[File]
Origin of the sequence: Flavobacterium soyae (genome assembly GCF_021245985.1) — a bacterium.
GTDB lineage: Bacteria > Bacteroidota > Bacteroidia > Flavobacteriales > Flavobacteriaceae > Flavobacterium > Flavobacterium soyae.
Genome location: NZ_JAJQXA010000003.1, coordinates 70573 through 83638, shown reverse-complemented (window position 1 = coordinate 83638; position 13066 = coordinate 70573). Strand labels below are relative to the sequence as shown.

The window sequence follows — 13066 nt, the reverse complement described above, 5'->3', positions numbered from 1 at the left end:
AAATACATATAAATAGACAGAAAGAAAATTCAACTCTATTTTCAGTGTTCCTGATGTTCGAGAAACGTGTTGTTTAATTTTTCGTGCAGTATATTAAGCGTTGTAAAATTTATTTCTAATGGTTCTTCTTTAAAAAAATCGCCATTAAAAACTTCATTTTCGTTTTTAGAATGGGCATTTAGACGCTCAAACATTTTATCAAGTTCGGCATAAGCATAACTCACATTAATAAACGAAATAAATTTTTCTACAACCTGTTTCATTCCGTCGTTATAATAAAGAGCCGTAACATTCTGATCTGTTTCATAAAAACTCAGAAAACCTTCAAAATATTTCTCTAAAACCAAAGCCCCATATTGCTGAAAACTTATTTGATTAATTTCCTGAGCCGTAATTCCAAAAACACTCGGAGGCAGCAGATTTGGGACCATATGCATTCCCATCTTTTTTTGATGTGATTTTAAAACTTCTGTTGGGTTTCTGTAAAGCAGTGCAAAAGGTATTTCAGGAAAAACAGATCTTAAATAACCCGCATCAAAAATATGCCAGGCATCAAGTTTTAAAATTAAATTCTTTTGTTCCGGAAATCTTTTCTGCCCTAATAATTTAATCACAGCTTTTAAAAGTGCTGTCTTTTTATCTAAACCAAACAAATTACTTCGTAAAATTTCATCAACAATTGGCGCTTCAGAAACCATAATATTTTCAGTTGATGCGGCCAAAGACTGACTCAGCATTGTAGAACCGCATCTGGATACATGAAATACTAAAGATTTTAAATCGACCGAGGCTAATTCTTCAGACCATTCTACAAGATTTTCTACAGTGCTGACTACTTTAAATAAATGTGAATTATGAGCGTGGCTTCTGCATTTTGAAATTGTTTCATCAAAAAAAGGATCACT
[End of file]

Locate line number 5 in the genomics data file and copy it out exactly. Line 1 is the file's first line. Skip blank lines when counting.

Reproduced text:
AAATACATATAAATAGACAGAAAGAAAATTCAACTCTATTTTCAGTGTTCCTGATGTTCGAGAAACGTGTTGTTTAATTTTTCGTGCAGTATATTAAGCGTTGTAAAATTTATTTCTAATGGTTCTTCTTTAAAAAAATCGCCATTAAAAACTTCATTTTCGTTTTTAGAATGGGCATTTAGACGCTCAAACATTTTATCAAGTTCGGCATAAGCATAACTCACATTAATAAACGAAATAAATTTTTCTACAACCTGTTTCATTCCGTCGTTATAATAAAGAGCCGTAACATTCTGATCTGTTTCATAAAAACTCAGAAAACCTTCAAAATATTTCTCTAAAACCAAAGCCCCATATTGCTGAAAACTTATTTGATTAATTTCCTGAGCCGTAATTCCAAAAACACTCGGAGGCAGCAGATTTGGGACCATATGCATTCCCATCTTTTTTTGATGTGATTTTAAAACTTCTGTTGGGTTTCTGTAAAGCAGTGCAAAAGGTATTTCAGGAAAAACAGATCTTAAATAACCCGCATCAAAAATATGCCAGGCATCAAGTTTTAAAATTAAATTCTTTTGTTCCGGAAATCTTTTCTGCCCTAATAATTTAATCACAGCTTTTAAAAGTGCTGTCTTTTTATCTAAACCAAACAAATTACTTCGTAAAATTTCATCAACAATTGGCGCTTCAGAAACCATAATATTTTCAGTTGATGCGGCCAAAGACTGACTCAGCATTGTAGAACCGCATCTGGATACATGAAATACTAAAGATTTTAAATCGACCGAGGCTAATTCTTCAGACCATTCTACAAGATTTTCTACAGTGCTGACTACTTTAAATAAATGTGAATTATGAGCGTGGCTTCTGCATTTTGAAATTGTTTCATCAAAAAAAGGATCACT